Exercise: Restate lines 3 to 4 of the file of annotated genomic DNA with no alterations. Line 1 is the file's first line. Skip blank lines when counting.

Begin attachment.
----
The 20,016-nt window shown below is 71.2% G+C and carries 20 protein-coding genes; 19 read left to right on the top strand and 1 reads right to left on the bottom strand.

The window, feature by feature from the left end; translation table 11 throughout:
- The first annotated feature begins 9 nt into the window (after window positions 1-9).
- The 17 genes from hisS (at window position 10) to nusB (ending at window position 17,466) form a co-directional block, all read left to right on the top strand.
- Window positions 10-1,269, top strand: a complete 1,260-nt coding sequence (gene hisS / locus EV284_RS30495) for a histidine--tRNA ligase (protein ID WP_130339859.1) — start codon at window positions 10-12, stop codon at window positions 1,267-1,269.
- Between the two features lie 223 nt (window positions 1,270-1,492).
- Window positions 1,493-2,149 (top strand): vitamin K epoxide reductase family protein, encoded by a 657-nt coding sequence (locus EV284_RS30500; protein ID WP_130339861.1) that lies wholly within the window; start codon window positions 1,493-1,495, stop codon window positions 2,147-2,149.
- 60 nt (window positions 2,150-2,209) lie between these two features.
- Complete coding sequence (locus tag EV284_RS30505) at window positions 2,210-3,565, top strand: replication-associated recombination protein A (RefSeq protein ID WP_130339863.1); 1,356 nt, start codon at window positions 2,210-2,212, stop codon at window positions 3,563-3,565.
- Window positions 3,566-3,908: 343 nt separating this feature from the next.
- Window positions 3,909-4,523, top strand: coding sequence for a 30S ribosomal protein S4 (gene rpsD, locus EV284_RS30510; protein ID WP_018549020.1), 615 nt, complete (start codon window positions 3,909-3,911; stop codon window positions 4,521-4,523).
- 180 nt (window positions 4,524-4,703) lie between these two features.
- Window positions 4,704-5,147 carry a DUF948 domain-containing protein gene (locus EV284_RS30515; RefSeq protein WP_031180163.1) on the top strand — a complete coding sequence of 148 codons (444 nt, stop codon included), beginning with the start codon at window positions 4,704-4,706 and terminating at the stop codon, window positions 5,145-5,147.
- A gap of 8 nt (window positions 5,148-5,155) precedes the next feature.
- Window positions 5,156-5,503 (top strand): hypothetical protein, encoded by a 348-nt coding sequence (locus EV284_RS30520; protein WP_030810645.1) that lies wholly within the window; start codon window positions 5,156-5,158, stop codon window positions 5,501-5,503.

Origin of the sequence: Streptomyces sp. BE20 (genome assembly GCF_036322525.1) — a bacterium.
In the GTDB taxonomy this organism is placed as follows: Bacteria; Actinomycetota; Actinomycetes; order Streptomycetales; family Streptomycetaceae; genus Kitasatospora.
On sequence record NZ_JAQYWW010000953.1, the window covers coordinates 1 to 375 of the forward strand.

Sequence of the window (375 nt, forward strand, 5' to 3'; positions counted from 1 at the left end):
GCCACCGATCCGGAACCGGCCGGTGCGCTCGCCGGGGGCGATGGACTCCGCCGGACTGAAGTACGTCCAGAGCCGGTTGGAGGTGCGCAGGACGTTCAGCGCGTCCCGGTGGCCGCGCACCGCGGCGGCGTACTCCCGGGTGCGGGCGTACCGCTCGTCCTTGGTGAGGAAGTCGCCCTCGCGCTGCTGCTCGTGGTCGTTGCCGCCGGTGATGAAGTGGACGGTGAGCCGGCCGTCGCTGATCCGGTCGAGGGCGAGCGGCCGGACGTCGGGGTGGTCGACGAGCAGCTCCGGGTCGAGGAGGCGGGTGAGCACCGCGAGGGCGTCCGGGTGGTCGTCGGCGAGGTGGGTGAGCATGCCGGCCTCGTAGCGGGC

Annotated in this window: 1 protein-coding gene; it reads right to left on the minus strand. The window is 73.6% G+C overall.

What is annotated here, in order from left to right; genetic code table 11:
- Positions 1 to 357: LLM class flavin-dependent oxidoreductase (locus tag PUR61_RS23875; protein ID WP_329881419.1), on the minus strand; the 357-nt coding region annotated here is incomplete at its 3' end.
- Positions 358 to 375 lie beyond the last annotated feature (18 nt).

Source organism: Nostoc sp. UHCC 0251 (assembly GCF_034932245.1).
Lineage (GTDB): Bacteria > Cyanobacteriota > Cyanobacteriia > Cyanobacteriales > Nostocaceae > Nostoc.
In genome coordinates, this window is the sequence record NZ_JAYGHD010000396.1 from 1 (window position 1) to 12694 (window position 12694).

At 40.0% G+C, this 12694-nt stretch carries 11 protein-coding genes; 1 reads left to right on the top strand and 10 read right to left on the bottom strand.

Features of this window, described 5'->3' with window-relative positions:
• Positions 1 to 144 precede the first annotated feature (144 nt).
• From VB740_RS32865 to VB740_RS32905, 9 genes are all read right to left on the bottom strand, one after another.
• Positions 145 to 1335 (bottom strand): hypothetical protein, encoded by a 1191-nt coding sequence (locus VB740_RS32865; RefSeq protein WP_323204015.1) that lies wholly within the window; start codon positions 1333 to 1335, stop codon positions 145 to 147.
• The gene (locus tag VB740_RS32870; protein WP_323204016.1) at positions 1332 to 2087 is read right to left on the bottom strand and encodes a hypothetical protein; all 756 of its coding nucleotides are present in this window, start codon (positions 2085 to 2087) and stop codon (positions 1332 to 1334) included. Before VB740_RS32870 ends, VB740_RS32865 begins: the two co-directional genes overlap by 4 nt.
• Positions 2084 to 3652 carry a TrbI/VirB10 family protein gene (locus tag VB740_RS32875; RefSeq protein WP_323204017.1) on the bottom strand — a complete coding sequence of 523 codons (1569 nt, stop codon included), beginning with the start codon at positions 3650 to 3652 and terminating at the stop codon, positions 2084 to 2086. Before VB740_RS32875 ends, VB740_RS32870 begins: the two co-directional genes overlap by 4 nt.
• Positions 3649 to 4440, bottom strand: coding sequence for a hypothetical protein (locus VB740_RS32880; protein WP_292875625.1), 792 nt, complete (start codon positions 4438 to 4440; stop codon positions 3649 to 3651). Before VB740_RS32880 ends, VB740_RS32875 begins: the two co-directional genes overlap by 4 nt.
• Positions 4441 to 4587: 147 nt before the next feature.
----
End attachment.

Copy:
- The first annotated feature begins 9 nt into the window (after window positions 1-9).
- The 17 genes from hisS (at window position 10) to nusB (ending at window position 17,466) form a co-directional block, all read left to right on the top strand.